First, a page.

The Three Different Discovery Processes for Different Situations
“How does the discovery phase fit into my project management approach?”
Business agility enables companies to adapt quickly to market fluctuations, customer demands, and other changes without compromising on quality or budget. But that flexibility doesn’t translate to skipping the discovery phase. The very ability to be agile means having a keen understanding of the market by testing it and being highly customer-focused.
The “Google Ventures Design Sprint”
For businesses using an agile approach to project management, a discovery stage tactic known as a “sprint” is a good idea. Investing firm GV, founded as Google Ventures, developed the 5-day Design Sprint to drastically cut down the duration of a discovery phase. And the company doesn’t mince words around the value of a shorter phase:
“Working together in a sprint, you can shortcut the endless-debate cycle and compress months of time into a single week.”
- What it looks like: A three- to five-day in-person collaborative workshop that takes a team from an initial idea concept to a validated concept.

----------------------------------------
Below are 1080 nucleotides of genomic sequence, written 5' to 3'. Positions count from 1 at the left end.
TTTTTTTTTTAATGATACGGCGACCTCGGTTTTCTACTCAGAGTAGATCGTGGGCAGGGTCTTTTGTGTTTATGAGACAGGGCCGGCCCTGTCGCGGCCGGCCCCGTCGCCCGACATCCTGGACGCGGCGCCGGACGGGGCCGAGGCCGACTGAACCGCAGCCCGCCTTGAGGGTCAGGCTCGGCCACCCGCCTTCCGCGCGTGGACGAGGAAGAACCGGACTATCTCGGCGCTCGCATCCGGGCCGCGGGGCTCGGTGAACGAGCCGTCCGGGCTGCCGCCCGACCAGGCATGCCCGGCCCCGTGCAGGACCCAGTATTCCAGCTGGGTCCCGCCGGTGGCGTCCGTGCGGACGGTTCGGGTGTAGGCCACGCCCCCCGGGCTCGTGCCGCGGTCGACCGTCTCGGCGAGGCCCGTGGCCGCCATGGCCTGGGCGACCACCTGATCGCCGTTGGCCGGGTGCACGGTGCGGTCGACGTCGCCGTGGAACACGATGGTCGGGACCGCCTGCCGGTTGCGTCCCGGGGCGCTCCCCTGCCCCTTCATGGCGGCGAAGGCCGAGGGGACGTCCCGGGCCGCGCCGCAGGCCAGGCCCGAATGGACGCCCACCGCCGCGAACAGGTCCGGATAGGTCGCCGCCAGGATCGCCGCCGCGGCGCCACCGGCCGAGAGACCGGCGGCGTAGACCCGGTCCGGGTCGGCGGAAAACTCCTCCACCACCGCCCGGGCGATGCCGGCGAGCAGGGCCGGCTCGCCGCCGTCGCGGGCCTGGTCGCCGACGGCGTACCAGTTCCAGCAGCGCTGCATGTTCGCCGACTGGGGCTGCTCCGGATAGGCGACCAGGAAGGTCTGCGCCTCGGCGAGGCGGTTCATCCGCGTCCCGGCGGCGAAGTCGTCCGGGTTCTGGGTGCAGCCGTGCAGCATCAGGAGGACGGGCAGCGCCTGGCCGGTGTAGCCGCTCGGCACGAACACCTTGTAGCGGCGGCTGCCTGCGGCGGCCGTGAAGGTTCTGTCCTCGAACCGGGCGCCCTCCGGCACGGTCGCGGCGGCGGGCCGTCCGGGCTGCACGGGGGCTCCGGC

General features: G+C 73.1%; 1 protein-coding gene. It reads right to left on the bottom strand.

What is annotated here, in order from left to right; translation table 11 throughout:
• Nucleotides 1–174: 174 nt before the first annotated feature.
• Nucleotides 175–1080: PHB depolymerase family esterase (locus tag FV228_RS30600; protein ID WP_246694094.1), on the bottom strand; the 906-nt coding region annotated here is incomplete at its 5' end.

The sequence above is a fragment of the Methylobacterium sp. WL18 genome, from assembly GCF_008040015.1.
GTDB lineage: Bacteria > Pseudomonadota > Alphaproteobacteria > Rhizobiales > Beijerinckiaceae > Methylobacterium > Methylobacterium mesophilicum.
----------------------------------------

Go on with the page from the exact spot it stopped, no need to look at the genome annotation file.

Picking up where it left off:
- When to use it: This type of design sprint is helpful when product teams have an urgency that doesn’t fit with normal meeting cadence. Unlike traditional discovery phases, this method helps jumpstart the process and build a lot of momentum quickly.
- Why to use it: Often, companies have siloed domain experts who should all be weighing in on the discovery process. Design sprints allow everyone to come to the table, cutting down on back-and-forth feedback and overall delays.
In keeping with traditional discovery phases, GV’s sprint is primarily focused on desirability; i.e. do users actually want this product or solution? As we mentioned, it’s a great first question to ask as many companies forge ahead with ideas under the assumption of desirability, only to see them flop after launch.
The GV sprint also allows you to spend a designated short period of time tackling at least one key business problem, ultimately guiding your team toward a best-fit product solution. Ideally, design sprints should always be followed by a feasibility study; i.e., is it physically possible to build/create this product or solution, and a viability study; i.e., is it financially beneficial to pursue this idea?